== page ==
Ice Worlds: A Giant Screen Film and Outreach Project

Date: 
Friday, October 1, 2021 to Monday, September 30, 2024
Resource Type:
Project Descriptions | Projects
Environment Type: 
Media and Technology, Films and IMAX, Public Programs
Audience: 
Middle School Children (11-13) | General Public | Museum/ISE Professionals | Scientists
Discipline: 
Computing and information science | Ecology, forestry, and agriculture | Geoscience and geography
Access and Inclusion: 
Ethnic/Racial
Indigenous and Tribal Communities
Organization:
Giant Screen Films
Description: 

The Ice Worlds media project will inspire millions of children and adults to gain new knowledge about polar environments, the planet’s climate, and humanity’s place within Earth’s complex systems—supporting an informed, STEM literate citizenry. Featuring the NSF-funded THOR expedition to Thwaites glacier, along with contributions of many NSF-supported researchers worldwide, Ice Worlds will share the importance of investments in STEM with audiences in giant screen theaters, on television, online, and in other informal settings. Primary project deliverables include a giant screen film, a filmmaking workshop for Native American middle school students that will result in a documentary, a climate storytelling professional development program for informal educators, and a knowledge-building summative evaluation. The project’s largest target audience is middle school learners (ages 11-14); specific activities are designed for Native American youth and informal science practitioners. Innovative outreach will engage youth underserved in science inspiring a new generation of scientists and investigative thinkers. The project’s professional development programs will build the capacity of informal educators to engage communities and communicate science. The Ice Worlds project is a collaboration among media producers Giant Screen Films, Natural History New Zealand, PBS, and Academy Award nominated film directors (Yes/No Productions). Additional collaborators include Northwestern University, The American Indian Science and Engineering Society, the Native American Journalism Association, a group of museum and science center partners, and a team of advisors including scientific and Indigenous experts associated with the NSF-funded Study of Environmental Arctic Change initiative.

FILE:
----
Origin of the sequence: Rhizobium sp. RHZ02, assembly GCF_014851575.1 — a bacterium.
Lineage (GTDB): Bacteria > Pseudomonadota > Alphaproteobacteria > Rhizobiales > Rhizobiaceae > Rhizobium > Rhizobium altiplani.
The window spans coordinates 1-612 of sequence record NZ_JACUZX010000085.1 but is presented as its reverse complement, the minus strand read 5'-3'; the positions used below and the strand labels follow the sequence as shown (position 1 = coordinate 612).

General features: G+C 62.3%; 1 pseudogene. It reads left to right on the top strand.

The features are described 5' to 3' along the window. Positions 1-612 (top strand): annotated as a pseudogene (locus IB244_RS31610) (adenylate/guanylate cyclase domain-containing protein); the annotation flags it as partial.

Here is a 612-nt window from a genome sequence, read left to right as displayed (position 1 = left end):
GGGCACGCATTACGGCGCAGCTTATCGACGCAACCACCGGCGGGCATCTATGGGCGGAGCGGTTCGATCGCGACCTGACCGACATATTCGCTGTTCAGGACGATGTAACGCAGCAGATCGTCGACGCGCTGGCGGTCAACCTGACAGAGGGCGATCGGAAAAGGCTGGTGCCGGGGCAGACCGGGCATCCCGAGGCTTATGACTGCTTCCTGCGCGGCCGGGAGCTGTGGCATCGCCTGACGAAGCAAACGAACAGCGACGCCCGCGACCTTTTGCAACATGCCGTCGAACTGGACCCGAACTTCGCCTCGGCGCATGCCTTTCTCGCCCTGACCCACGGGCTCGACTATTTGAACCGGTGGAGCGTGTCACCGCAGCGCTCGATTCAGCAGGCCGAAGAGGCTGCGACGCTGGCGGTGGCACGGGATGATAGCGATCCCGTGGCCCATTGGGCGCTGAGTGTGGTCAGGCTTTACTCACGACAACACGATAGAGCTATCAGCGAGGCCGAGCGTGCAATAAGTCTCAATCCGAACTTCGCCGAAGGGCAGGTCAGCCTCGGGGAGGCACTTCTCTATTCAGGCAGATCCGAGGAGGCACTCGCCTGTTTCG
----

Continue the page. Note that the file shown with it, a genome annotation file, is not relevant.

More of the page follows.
The goals of the project are: 1) to increase public understanding of the processes and consequences of environmental change in polar ecosystems, 2) to explore the effectiveness of the giant screen format to impart knowledge, inspire motivation and caring for nature, 3) to improve middle schoolers’ interest, confidence and engagement in STEM topics and pursuits—broadly and through a specific program for Native American youth, and 4) to build informal educators’ capacity to share stories of climate change in their communities. The main evaluation questions are 1) to what extent does the Ice World film affect learning, engagement, and motivation around STEM pursuits and environmental problem solving 2) what is the added value of companion media for youth’s giant screen learning over short and longer term, and 3) what are the impacts of the culturally based Native American youth workshops.

The evaluation work will involve a Native American youth advisory panel and a panel of science center practitioners in the giant screen film’s development and evaluation process. Formative evaluation of the film will involve recruiting youth from diverse backgrounds, including representation of Native youth, to see the film in the giant screen theater of a partner site. Post viewing surveys and group discussions will explore their experience of the film with respect to engagement, learning, evoking spatial presence, and motivational impact. A summative evaluation of the completed film will assess its immediate and longer term impacts. Statistical analyses will be conducted on all quantitative data generated from the evaluation, including a comparison of pre and post knowledge scores. An evaluation of the Tribal Youth Media program will include a significant period of formative evaluation and community engagement to align activities to the needs and interests of participating students. Culturally appropriate measures, qualitative methods and frameworks will be used to assess the learning impacts. Data will be analyzed to determine learning impacts of the workshop on youth participants as well as mentors and other stakeholder participants. Evaluation of the community climate storytelling professional development component will include lessons learned and recommendations for implementation.

Funder(s): 
NSF
Funding Program: 
Advancing Informal STEM Learning (AISL)
Award Number: 
2116070
Funding Amount: 
$1,296,594.00

Team Members

Deborah RaksanyDeborah RaksanyPrincipal Investigator
Karen ElinichCo-Principal Investigator
Andrew WoodAndrew WoodCo-Principal Investigator
Patricia LoewPatricia LoewCo-Principal Investigator

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